At 10:19 AM, Blogger Hannah Alexander said...

Thanks, jel. She's already getting around much better. I know you can identify.

 
At 10:22 AM, Blogger Hannah Alexander said...

I know what you mean, Pam, sometimes it is dangerous to get involved in this country. I guess it could be considered dangerous to get involved anywhere, but you're right, when we stop caring enough about the helpless to even get involved if we have the ability to help, that's what makes ours a dangerous world.

 
At 10:53 AM, Blogger Kristin said...

When I hear stories like this, I remember things like the race accident where eight people died over the weekend. (It was some kind of truck/4WD race and the driver lost control and plowed into a group of spectators.) WHat I remember is the sight of people RUSHING to that truck without thought to salvage and save what they could of the incident. People are brave. They do think of others, but yes, the me first attitude is everywhere.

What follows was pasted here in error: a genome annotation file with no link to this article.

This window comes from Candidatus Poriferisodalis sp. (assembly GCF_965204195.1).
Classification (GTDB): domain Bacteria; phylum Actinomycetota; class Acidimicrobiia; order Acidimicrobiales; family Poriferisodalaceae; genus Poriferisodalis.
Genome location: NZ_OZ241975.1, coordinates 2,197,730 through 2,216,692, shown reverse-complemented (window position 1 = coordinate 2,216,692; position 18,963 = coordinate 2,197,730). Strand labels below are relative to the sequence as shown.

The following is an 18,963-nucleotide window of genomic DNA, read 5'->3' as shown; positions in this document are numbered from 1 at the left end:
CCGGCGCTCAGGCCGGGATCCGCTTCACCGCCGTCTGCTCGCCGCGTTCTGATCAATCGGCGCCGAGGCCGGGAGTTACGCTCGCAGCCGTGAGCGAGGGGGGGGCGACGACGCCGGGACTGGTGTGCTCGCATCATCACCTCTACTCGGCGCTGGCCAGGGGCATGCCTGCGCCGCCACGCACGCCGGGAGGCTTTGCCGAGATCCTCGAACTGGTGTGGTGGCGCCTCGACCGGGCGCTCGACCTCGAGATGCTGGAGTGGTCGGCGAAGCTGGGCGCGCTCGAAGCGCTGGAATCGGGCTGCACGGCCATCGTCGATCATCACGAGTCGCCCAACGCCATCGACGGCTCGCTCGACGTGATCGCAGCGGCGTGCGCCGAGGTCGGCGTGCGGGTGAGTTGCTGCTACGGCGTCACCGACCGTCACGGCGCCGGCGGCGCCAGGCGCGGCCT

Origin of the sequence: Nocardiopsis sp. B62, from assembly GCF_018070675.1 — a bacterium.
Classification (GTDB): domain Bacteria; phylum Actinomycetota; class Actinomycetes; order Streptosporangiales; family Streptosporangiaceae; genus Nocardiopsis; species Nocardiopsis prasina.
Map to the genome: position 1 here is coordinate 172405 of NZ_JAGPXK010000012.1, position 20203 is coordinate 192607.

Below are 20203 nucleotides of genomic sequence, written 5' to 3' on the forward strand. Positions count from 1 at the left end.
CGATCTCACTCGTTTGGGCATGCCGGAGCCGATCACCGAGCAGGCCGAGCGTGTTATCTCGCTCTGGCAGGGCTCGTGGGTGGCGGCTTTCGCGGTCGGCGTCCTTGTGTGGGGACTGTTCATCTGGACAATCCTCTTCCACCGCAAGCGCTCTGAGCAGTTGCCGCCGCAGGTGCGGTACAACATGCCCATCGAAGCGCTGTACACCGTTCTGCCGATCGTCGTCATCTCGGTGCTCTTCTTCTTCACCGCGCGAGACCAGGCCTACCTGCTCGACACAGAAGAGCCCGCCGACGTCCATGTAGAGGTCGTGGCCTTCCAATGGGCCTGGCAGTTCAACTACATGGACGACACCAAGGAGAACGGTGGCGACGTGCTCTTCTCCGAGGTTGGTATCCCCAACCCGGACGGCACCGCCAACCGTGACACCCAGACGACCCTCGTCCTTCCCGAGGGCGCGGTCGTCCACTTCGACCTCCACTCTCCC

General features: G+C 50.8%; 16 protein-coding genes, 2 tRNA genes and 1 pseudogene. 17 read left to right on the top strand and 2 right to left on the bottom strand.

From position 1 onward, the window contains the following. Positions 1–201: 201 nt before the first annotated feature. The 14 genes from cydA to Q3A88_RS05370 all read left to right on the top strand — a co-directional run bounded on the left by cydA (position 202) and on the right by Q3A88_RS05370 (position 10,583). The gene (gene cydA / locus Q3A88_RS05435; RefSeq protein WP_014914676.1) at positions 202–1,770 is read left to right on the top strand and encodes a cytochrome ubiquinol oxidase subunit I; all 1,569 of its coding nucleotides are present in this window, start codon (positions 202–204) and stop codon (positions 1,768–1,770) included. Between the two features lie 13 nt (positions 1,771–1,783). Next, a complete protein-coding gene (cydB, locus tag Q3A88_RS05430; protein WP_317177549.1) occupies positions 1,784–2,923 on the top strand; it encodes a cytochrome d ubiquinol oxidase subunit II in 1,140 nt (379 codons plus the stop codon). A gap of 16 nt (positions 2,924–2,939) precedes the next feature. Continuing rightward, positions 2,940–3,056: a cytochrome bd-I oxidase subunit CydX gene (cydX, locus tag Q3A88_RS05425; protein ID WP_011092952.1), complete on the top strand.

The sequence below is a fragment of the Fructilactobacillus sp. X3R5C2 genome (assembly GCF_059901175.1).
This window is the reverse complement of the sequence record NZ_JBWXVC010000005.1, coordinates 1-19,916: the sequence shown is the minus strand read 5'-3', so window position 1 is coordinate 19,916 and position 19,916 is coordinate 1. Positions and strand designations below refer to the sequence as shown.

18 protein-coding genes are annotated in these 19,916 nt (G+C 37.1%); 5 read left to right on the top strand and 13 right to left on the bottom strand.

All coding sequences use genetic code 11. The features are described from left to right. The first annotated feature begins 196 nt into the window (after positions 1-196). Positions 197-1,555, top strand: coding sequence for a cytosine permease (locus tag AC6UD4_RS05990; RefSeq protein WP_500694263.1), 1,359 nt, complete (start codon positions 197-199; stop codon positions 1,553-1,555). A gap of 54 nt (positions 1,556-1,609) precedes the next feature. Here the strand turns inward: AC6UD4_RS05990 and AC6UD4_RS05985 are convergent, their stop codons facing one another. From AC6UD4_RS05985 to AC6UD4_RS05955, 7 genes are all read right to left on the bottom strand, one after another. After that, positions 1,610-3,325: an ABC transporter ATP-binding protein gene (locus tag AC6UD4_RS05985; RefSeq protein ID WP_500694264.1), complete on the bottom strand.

The plastic surgeon just killed on the Pacific Coast Highway was texting when he went off the cliff. Granted, he paid for it, but look how many times other people pay for that kind of thing. And men can't even TALK on the phone in the car. They do NOT multitask. HELLO??

 
At 10:56 AM, Blogger Hannah Alexander said...

I know. Multitasking is not a good idea in any part of our lives.

 
At 9:05 PM, Blogger jel said...

yes I can!

 
At 7:53 AM, Blogger Pam S. said...

Right you are. Getting involved can be dangerous anywhere... :p

BTW, I read SACRED TRUST last weekend. Actually, I bought it for my plane flight and then couldn't wait and stayed up all night and read it. It was really good. Thanks for writing such an enjoyable book!

 
At 8:36 AM, Blogger jel said...

This comment has been removed by the author.

 
At 8:39 AM, Blogger jel said...

Pam S

that has happen to me alot!

a good writer can cause a person to lose some sleep ! :)

 
At 11:03 AM, Blogger Hannah Alexander said...